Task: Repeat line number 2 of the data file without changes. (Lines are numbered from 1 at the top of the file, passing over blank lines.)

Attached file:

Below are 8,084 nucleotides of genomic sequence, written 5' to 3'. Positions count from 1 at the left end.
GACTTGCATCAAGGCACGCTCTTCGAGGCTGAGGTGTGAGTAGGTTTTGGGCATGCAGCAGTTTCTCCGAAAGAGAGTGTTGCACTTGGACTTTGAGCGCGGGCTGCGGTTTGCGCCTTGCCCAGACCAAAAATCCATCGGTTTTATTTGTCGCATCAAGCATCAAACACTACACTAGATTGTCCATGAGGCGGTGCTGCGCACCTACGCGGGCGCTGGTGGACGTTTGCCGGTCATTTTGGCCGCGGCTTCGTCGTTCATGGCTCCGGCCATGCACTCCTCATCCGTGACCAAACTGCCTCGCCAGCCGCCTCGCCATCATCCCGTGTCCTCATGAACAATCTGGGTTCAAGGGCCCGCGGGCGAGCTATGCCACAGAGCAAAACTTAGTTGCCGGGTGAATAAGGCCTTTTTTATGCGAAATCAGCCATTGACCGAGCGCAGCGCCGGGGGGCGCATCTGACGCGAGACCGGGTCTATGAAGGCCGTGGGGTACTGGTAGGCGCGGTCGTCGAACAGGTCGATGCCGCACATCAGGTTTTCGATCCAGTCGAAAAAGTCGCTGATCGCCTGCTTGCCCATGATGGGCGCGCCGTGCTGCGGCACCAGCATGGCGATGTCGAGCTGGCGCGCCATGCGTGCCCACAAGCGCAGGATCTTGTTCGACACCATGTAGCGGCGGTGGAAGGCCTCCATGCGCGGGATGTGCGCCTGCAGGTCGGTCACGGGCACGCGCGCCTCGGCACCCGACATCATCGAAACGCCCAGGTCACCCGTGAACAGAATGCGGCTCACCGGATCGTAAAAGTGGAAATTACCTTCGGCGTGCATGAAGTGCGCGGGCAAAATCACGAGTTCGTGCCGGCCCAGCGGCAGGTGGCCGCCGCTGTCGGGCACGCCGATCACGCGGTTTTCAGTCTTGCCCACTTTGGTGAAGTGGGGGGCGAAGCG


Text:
GACTTGCATCAAGGCACGCTCTTCGAGGCTGAGGTGTGAGTAGGTTTTGGGCATGCAGCAGTTTCTCCGAAAGAGAGTGTTGCACTTGGACTTTGAGCGCGGGCTGCGGTTTGCGCCTTGCCCAGACCAAAAATCCATCGGTTTTATTTGTCGCATCAAGCATCAAACACTACACTAGATTGTCCATGAGGCGGTGCTGCGCACCTACGCGGGCGCTGGTGGACGTTTGCCGGTCATTTTGGCCGCGGCTTCGTCGTTCATGGCTCCGGCCATGCACTCCTCATCCGTGACCAAACTGCCTCGCCAGCCGCCTCGCCATCATCCCGTGTCCTCATGAACAATCTGGGTTCAAGGGCCCGCGGGCGAGCTATGCCACAGAGCAAAACTTAGTTGCCGGGTGAATAAGGCCTTTTTTATGCGAAATCAGCCATTGACCGAGCGCAGCGCCGGGGGGCGCATCTGACGCGAGACCGGGTCTATGAAGGCCGTGGGGTACTGGTAGGCGCGGTCGTCGAACAGGTCGATGCCGCACATCAGGTTTTCGATCCAGTCGAAAAAGTCGCTGATCGCCTGCTTGCCCATGATGGGCGCGCCGTGCTGCGGCACCAGCATGGCGATGTCGAGCTGGCGCGCCATGCGTGCCCACAAGCGCAGGATCTTGTTCGACACCATGTAGCGGCGGTGGAAGGCCTCCATGCGCGGGATGTGCGCCTGCAGGTCGGTCACGGGCACGCGCGCCTCGGCACCCGACATCATCGAAACGCCCAGGTCACCCGTGAACAGAATGCGGCTCACCGGATCGTAAAAGTGGAAATTACCTTCGGCGTGCATGAAGTGCGCGGGCAAAATCACGAGTTCGTGCCGGCCCAGCGGCAGGTGGCCGCCGCTGTCGGGCACGCCGATCACGCGGTTTTCAGTCTTGCCCACTTTGGTGAAGTGGGGGGCGAAGCG